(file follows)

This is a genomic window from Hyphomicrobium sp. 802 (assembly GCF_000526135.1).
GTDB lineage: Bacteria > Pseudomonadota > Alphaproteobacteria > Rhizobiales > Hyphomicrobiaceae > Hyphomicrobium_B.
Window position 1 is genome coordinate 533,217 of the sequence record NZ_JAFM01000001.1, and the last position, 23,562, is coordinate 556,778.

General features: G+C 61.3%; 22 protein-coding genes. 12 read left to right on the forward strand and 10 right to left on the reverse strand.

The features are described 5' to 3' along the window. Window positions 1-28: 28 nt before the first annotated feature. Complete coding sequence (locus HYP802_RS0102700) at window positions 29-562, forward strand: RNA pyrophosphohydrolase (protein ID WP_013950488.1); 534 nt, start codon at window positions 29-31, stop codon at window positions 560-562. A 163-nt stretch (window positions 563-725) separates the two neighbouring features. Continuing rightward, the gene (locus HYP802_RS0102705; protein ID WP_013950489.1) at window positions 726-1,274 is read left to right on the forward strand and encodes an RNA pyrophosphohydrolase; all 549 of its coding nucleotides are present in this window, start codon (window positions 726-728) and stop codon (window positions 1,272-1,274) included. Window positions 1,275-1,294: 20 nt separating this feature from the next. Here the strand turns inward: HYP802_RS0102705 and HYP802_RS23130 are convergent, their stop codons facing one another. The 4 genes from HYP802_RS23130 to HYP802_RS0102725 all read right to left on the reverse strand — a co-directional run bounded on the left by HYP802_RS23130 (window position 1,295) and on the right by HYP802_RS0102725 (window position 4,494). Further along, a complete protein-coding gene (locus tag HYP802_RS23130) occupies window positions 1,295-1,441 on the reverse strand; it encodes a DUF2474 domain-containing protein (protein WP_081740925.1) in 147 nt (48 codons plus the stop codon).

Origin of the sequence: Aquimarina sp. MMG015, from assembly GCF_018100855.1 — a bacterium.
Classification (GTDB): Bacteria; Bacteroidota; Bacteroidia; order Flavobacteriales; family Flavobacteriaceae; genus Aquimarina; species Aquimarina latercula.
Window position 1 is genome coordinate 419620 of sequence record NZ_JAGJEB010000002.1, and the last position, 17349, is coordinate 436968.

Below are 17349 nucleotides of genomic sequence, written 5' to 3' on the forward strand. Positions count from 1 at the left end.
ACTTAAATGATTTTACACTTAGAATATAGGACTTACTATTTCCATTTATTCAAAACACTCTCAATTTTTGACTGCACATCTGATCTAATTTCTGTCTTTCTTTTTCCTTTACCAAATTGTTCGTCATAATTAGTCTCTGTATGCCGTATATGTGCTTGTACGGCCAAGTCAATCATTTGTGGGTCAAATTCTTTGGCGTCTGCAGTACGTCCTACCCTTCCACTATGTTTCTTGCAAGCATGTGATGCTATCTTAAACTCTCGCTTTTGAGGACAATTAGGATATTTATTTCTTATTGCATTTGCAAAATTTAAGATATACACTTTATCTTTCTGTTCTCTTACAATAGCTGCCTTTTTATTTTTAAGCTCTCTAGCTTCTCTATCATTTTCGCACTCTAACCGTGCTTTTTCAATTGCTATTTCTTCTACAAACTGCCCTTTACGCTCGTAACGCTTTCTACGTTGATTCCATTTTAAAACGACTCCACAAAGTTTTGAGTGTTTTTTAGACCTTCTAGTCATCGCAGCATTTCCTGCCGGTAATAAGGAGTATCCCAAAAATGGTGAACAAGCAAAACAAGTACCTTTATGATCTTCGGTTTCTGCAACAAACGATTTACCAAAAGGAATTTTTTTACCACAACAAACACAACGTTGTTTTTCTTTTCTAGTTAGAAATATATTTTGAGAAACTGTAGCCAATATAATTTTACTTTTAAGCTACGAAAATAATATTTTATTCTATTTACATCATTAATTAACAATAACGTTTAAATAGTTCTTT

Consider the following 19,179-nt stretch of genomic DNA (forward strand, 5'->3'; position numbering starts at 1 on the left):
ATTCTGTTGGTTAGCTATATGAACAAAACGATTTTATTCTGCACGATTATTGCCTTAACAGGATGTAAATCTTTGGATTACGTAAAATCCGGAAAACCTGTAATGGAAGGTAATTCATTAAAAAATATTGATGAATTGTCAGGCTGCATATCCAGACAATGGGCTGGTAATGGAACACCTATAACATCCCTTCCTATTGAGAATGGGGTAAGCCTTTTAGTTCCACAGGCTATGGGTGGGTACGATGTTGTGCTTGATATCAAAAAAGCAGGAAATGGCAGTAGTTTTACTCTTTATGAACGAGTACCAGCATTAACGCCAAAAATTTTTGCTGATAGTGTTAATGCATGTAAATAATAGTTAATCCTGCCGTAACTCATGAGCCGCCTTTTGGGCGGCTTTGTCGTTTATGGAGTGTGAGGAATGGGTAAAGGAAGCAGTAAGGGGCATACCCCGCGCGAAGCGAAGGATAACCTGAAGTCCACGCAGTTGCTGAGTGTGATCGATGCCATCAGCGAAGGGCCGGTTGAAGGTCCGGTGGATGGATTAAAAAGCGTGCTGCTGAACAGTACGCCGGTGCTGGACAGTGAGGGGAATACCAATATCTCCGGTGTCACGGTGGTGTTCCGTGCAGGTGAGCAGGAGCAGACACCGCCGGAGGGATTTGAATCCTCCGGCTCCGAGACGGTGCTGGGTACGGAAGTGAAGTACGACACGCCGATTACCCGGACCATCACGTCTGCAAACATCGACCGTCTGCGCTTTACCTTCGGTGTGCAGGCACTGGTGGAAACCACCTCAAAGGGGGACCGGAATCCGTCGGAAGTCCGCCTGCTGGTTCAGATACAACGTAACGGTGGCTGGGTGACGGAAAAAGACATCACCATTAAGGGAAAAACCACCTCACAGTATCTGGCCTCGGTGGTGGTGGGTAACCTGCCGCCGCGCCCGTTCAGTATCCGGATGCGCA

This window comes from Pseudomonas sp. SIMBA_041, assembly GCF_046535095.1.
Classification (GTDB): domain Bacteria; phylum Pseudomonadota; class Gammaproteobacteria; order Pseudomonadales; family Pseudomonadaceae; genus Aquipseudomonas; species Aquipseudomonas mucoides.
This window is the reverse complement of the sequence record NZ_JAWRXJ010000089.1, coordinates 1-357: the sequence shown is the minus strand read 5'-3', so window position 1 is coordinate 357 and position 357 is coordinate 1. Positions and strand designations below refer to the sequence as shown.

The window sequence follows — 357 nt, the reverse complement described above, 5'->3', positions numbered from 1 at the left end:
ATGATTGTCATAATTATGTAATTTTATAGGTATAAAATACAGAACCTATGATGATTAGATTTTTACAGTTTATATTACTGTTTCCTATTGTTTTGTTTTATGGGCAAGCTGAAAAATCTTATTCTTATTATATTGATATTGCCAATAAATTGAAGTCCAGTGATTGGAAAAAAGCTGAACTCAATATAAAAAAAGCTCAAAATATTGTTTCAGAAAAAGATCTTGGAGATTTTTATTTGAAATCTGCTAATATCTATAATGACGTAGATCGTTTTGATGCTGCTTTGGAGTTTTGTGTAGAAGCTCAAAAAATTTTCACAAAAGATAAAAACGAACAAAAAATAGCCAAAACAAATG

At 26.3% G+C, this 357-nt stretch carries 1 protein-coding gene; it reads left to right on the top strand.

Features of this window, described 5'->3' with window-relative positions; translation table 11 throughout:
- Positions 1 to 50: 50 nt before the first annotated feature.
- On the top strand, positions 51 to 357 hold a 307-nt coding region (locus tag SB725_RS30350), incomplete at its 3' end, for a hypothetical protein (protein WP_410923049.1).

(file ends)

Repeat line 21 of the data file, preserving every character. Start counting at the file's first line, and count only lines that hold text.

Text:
- On the top strand, positions 51 to 357 hold a 307-nt coding region (locus tag SB725_RS30350), incomplete at its 3' end, for a hypothetical protein (protein WP_410923049.1).